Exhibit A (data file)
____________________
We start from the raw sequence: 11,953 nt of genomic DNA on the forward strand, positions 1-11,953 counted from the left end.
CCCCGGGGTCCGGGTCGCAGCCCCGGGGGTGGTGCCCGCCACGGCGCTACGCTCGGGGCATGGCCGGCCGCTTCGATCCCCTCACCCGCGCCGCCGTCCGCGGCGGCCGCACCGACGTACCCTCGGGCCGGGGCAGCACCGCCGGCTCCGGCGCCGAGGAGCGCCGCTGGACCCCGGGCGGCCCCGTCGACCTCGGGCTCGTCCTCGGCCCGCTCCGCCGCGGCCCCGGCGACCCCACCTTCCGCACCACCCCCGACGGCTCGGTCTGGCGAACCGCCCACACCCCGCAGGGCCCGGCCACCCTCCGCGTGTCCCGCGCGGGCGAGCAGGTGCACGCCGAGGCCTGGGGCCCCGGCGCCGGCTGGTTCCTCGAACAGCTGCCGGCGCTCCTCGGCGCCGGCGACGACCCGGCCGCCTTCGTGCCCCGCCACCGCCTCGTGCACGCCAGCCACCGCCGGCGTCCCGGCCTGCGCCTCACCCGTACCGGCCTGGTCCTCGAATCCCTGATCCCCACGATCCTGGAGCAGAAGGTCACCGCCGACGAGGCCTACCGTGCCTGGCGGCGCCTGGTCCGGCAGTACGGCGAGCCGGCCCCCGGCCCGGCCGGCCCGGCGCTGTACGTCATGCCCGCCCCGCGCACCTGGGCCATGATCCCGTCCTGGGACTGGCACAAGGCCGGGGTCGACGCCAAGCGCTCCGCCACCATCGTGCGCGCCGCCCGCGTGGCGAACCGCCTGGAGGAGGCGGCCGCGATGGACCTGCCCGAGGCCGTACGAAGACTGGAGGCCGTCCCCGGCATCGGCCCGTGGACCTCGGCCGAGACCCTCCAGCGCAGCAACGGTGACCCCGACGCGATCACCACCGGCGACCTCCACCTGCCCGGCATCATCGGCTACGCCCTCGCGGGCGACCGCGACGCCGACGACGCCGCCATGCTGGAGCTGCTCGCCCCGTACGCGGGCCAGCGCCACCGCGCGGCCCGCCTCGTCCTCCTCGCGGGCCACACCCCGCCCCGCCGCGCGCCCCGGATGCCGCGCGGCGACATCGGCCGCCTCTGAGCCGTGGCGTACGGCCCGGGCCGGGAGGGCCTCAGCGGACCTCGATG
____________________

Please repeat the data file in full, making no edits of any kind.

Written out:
We start from the raw sequence: 11,953 nt of genomic DNA on the forward strand, positions 1-11,953 counted from the left end.
CCCCGGGGTCCGGGTCGCAGCCCCGGGGGTGGTGCCCGCCACGGCGCTACGCTCGGGGCATGGCCGGCCGCTTCGATCCCCTCACCCGCGCCGCCGTCCGCGGCGGCCGCACCGACGTACCCTCGGGCCGGGGCAGCACCGCCGGCTCCGGCGCCGAGGAGCGCCGCTGGACCCCGGGCGGCCCCGTCGACCTCGGGCTCGTCCTCGGCCCGCTCCGCCGCGGCCCCGGCGACCCCACCTTCCGCACCACCCCCGACGGCTCGGTCTGGCGAACCGCCCACACCCCGCAGGGCCCGGCCACCCTCCGCGTGTCCCGCGCGGGCGAGCAGGTGCACGCCGAGGCCTGGGGCCCCGGCGCCGGCTGGTTCCTCGAACAGCTGCCGGCGCTCCTCGGCGCCGGCGACGACCCGGCCGCCTTCGTGCCCCGCCACCGCCTCGTGCACGCCAGCCACCGCCGGCGTCCCGGCCTGCGCCTCACCCGTACCGGCCTGGTCCTCGAATCCCTGATCCCCACGATCCTGGAGCAGAAGGTCACCGCCGACGAGGCCTACCGTGCCTGGCGGCGCCTGGTCCGGCAGTACGGCGAGCCGGCCCCCGGCCCGGCCGGCCCGGCGCTGTACGTCATGCCCGCCCCGCGCACCTGGGCCATGATCCCGTCCTGGGACTGGCACAAGGCCGGGGTCGACGCCAAGCGCTCCGCCACCATCGTGCGCGCCGCCCGCGTGGCGAACCGCCTGGAGGAGGCGGCCGCGATGGACCTGCCCGAGGCCGTACGAAGACTGGAGGCCGTCCCCGGCATCGGCCCGTGGACCTCGGCCGAGACCCTCCAGCGCAGCAACGGTGACCCCGACGCGATCACCACCGGCGACCTCCACCTGCCCGGCATCATCGGCTACGCCCTCGCGGGCGACCGCGACGCCGACGACGCCGCCATGCTGGAGCTGCTCGCCCCGTACGCGGGCCAGCGCCACCGCGCGGCCCGCCTCGTCCTCCTCGCGGGCCACACCCCGCCCCGCCGCGCGCCCCGGATGCCGCGCGGCGACATCGGCCGCCTCTGAGCCGTGGCGTACGGCCCGGGCCGGGAGGGCCTCAGCGGACCTCGATG